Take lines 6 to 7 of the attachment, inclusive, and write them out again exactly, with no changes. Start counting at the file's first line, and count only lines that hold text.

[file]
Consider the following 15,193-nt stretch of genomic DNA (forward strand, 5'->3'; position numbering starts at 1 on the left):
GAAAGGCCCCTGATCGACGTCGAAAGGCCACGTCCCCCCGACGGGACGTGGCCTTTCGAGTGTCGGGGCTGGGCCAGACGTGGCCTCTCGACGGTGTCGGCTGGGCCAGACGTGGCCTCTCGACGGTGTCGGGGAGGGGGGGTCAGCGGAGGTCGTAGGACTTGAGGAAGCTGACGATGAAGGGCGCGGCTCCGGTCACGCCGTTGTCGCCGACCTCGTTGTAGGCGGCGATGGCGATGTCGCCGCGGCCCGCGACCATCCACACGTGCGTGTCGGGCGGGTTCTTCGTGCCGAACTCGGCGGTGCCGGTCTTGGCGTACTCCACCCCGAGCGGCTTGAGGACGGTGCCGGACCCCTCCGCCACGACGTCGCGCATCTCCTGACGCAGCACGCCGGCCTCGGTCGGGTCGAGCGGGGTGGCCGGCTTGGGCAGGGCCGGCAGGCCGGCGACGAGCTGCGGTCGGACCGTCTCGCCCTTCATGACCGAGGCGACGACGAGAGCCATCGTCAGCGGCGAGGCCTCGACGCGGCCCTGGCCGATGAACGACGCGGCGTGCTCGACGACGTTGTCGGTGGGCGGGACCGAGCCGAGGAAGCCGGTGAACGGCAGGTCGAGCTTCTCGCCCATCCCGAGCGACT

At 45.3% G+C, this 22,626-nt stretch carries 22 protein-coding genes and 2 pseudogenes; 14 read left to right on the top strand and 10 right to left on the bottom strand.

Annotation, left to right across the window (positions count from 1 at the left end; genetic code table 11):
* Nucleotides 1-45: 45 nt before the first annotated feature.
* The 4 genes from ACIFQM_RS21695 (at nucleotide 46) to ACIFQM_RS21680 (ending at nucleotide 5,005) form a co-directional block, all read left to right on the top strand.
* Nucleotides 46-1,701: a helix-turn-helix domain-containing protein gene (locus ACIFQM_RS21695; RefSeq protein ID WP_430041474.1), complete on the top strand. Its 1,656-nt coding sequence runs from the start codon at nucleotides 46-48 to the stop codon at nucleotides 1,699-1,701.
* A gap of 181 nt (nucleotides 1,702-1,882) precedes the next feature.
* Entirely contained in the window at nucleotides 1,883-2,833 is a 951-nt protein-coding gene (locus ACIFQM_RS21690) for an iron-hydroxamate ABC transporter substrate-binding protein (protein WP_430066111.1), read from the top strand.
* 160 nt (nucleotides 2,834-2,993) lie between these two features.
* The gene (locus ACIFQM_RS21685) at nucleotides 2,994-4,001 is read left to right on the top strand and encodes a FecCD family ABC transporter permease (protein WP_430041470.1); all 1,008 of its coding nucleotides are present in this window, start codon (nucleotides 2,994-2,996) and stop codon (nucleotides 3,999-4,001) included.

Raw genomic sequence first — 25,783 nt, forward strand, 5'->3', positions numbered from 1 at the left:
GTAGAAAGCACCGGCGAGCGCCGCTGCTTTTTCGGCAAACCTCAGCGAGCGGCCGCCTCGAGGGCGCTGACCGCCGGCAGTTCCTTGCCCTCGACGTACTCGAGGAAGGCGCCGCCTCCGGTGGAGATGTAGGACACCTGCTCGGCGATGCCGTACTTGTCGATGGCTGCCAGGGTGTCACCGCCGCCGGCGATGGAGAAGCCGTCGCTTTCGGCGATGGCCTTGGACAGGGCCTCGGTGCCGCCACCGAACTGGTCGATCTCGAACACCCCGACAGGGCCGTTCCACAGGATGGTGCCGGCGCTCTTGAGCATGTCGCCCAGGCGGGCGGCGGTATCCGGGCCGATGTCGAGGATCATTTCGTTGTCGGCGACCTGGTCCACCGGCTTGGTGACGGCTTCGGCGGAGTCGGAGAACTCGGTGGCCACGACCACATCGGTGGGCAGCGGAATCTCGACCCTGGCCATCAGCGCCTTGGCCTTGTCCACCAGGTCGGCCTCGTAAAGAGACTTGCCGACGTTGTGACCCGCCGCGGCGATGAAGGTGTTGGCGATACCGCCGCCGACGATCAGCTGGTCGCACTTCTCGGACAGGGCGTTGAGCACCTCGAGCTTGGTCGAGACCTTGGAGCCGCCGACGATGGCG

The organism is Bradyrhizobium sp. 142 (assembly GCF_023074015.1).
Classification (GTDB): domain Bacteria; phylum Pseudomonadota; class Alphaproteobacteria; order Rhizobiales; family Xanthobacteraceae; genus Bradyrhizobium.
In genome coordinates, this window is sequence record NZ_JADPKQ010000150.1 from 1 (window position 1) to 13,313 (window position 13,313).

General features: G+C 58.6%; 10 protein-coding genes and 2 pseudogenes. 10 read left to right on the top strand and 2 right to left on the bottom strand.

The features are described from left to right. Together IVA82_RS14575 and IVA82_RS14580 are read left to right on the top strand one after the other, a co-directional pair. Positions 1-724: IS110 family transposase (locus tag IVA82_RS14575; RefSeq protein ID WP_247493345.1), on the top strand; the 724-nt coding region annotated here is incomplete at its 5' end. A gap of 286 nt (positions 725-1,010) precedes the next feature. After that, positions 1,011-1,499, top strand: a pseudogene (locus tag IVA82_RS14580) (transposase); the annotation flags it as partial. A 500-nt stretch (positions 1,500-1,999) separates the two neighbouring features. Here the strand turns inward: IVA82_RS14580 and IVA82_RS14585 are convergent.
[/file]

* The 4 genes from ACIFQM_RS21695 (at nucleotide 46) to ACIFQM_RS21680 (ending at nucleotide 5,005) form a co-directional block, all read left to right on the top strand.
* Nucleotides 46-1,701: a helix-turn-helix domain-containing protein gene (locus ACIFQM_RS21695; RefSeq protein ID WP_430041474.1), complete on the top strand. Its 1,656-nt coding sequence runs from the start codon at nucleotides 46-48 to the stop codon at nucleotides 1,699-1,701.